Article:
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    Europe had a hand in this weekend's tragedy in the Mediterranean. Close to 5,000 migrants died last year attempting to cross the sea to Europe from Africa, but the continental governments have hesitated to help for fear of encouraging even more migrants to try to reach their countries illegally.Before Americans criticize European xenophobia too freely, though, it's worth noting that a parallel logic has contributed to deaths along our own border with Mexico. Americans' insistence on preventing illegal immigration has trumped any humanitarian concerns about migrants attempting the crossing.Surveillance on the border has only encouraged those crossing the border to travel by more remote and more dangerous routes. The result, as Nora Caplan-Bricker explained last year in The New Republic, is that the number of deaths along the border has been increasing, even as the number of immigrants has declined rapidly.Welcome to Wonkbook. To subscribe by e-mail, click here. Send comments, criticism or ideas to Wonkbook at Washpost dot com. Follow Wonkblog on Twitter and Facebook.What's in Wonkbook: 1) Mediterranean shipwreck 2) Opinions, including Graham and Bernstein on campaign finance 3) Oil companies are drilling in deeper and deeper waters, and moreChart of the day:There are far more black women than black men in our communities, due to incarceration and early deaths. In all, 1.5 million black men are essentially missing from American life. Justin Wolfers, David Leonhardt and Kevin Quealy in The New York Times.1. Top story: 850 migrants believed dead in wreckA boat carrying migrants to Europe capsized in the Mediterranean Sunday. "The United Nations refugee agency estimated Tuesday that as many as 850 migrants had gone to their deaths in a boat capsizing earlier this week off the coast of Libya, even as the ship’s captain and a crew member were taken into custody on criminal charges. ... Only 28 migrants survived. A substantial number of passengers — including scores of women and children — perished Sunday as they were trapped below decks on the three-tiered vessel, apparently helpless as the boat tipped over, according to interviews with survivors." Anthony Faiola in The Washington Post.Chaos in Libya and throughout the region has left migrants even more vulnerable. "Shipwrecks killing hundreds of migrants at a time have been happening in the Mediterranean for years. Just last week, another shipwreck killed about 400 people. ... When Muammar Qaddafi ruled Libya, his government had an agreement with Italy to try to intercept and turn back ships leaving for Europe. But Qaddafi was toppled in 2011, thanks to the Arab Spring and support for the rebels from the US and Europe. And in the utter chaos that's engulfed Libya over the past few years, there's no government entity really capable of patrolling the Mediterranean. ... Many of the skirmishes between militias in Libya's north and southwest aren't just about support for or opposition to the current Libyan government — they're also over control of smuggling routes. And human smuggling has become an important part of the economy of many communities along the Libyan border, and for some ethnic groups within the country." Dara Lind at Vox.Europe has shied away from helping shipwrecked migrants. "Governments under pressure from domestic anti-immigrant parties have shrunk from the task. Last year Italy undertook its own, much-praised operation to rescue people from boats, saving many; but it was scaled back in October after other governments declined to join in and some complained, wrongheadedly, that the effort itself might be attracting migrants. In recent months a much smaller E.U. search-and-rescue mission has been limited to Italy’s territorial waters, making it far more likely that sinkings and other accidents will lead to mass deaths," writes the editorial board of The Washington Post.BERSHIDSKY: But the United States is also to blame. In Syria, "a U.S.-led coalition, including mainly Arab states, is already waging war. And these countries bear at least some responsibility for the plight of Syria's peaceful population. Similarly, the countries that conducted the 2011 military intervention in Libya and contributed to its becoming a failed state -- including the U.S., Canada, Norway and Qatar -- are obligated to help fix the humanitarian disaster they helped create." Bloomberg View.2. Top opinionsGRAHAM: Republican candidates disagree on what to do about money in politics. "Divisions within the Republican Party seem to be the product of a movement to deregulate campaign finance that has achieved stunning victories over the last 15 years. If the movement isn't quite a victim of its own success, it now faces some disarray bred by winning so quickly and completely. Having triumphed, conservatives aren't unified on where to go next. ... Conservatives are faced with a new set of questions: What happens now? Are there more restrictions to knock down? Are the changes good, or have they gone too far?" The Atlantic.JONATHAN BERNSTEIN: The issue of campaign finance has political advantages. "Campaign-finance reform is a safe subject. It's hard to see how events will make current talking points on it look silly or embarrassing in the future. Restricting money in politics is broadly popular (especially with a lot reporters and their editors), even if it isn't something that will sway a lot of votes in the general election next year. And it's a low-cost way of appealing to Democrats who tend to support insurgent candidates -- that is, those who make a stink about money in politics. It's a lot less risky issue for Clinton than engaging in antiwar oratory or committing to some specific economic proposals."Bloomberg View.Obamacare is creating monopolies in hospitals, writes Marty Makary, a surgeon at Johns Hopkins. "During the 2008 financial crisis, “too big to fail” became a familiar phrase in the U.S. financial system. Now the U.S. health-care system is heading down the same path with a record number of hospital mergers and acquisitions—95 last year—some creating regional monopolies that, as in all monopolies, will likely result in higher prices from decreased competition. ... Health-care conglomeration aligns with the Affordable Care Act, which created incentives for physicians and hospitals to work together in 'accountable care organizations.' "The Wall Street Journal.3. In case you missed itFive years after the Deepwater Horizon spill, oil companies are drilling riskier wells. "Opening this new frontier, miles below the bottom of the Gulf, requires engineering feats far beyond those used at BP's much shallower Macondo well. But critics say energy companies haven't developed the corresponding safety measures to prevent another disaster or contain one if it happens — a sign, environmentalists say, that the lessons of BP's spill were short-lived. These new depths and larger reservoirs could exacerbate a blowout like what happened at the Macondo well. Hundreds of thousands of barrels of oil could spill each day, and the response would be slowed as the equipment to deal with it — skimmers, boom, submarines, containment stacks — is shipped 100 miles or more from shore. Since the Macondo disaster, which sent at least 134 million gallons spewing into the Gulf five years ago Monday, federal agencies have approved about two dozen next-generation, ultra-deep wells." Cain Burdeau for the Associated Press.Clinton wants the tax code to support the real economy, not the financial sector. "She hinted on Monday that she hopes to get tougher on traders and reexamine the capital gains tax. ... She plans to 'take a hard look at what is now being done in the trading world, which is just trading for the sake of trading. ... We have to look at the whole tax system and try to figure out what is an economic investment as opposed to one without economic purpose because there are a lot of those where people are just basically playing games,' she said." Jennifer Epstein for Bloomberg.Amtrak needs a new bridge and a pair of new tunnels into New York. "The 104-year-old Portal Bridge... crosses the Hackensack River in New Jersey on the way to New York City's Penn Station. It's been called the Achilles' heel of the rail system's Northeast Corridor, a stretch that accommodates some 750,000 passengers a day. Paired with two outdated tunnels leading into Penn Station that were flooded during Superstorm Sandy, it's a treacherous stretch where delays are frequent. ... The Portal Bridge is a swing bridge that has to move out of the way of ships passing below on the Hackensack River, but its age and disrepair means it doesn't always lock back into place. When that happens, trains can pile up for hours and send ripples all the way up to Pennsylvania. About 450 trains go over the bridge every day." Jason Plautz in National Journal.Sen. Ron Wyden (D-Ore.) has to convince progressives to move forward on a trade deal they don't like. "Last week, legislators introduced a bill that is a key part of passing the biggest trade deal of the new century. The measure, known as Trade Promotion Authority, would require Congress to vote treaties up or down without amending them -- and a broad coalition of labor, community and environmental groups is pulling out all the stops to defeat the measure... What is Wyden's pitch? Well, Trade Promotion Authority has trade-offs, he says. U.S. trade negotiators want to be able to tell other countries that Congress won't mess with a deal once it's inked. And Congress offers a compromise: They give away the right to quibble with specific sections of the treaty, in exchange for a promise that the administration will adhere to a set of priorities Congress lays out." Lydia DePillis in The Washington Post.UPCOMING EVENT: Washington Post Live presents “Executive Actions — Reimagining Industries in a Changing Economy,” April 24 at George Washington University. Register to attend an intimate conversation with five CEOs, including MGM Resorts’ James Murren; Richard Plepler of Home Box Office, Inc.; Desiree Rogers of Johnson Publishing Company; Eric Spiegel of Siemens USA and John Viehmeyer of KPMG, Global and USA.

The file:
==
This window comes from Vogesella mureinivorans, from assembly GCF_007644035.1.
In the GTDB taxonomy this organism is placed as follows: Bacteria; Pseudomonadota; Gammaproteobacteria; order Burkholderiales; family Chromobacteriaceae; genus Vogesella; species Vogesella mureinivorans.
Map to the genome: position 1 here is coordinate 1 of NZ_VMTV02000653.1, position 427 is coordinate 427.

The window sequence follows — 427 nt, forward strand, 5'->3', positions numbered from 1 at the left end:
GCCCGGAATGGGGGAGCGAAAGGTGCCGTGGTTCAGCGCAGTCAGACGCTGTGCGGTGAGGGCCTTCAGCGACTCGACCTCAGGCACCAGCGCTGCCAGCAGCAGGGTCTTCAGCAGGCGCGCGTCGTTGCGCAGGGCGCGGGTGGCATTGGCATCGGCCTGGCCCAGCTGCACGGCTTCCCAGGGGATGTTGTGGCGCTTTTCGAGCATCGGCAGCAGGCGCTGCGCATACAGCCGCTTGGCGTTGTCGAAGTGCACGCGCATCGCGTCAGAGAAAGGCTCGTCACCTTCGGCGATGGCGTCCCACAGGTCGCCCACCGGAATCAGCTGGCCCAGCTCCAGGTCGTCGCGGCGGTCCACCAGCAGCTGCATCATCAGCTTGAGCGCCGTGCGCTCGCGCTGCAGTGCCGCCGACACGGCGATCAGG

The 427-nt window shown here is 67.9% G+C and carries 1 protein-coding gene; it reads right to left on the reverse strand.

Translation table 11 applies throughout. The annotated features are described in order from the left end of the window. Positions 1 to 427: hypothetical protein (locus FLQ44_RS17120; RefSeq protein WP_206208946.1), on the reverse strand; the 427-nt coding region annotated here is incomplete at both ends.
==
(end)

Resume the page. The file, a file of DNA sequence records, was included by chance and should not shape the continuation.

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    By Joseph Adinolfi and Brian Aguilar, MarketWatch, Terrence Horan. Hungary's central bank cut its benchmark rate to a record low. Central banks around the globe are rushing to ease monetary policy as looming deflation and still-weak commodity prices weigh on growth expectations.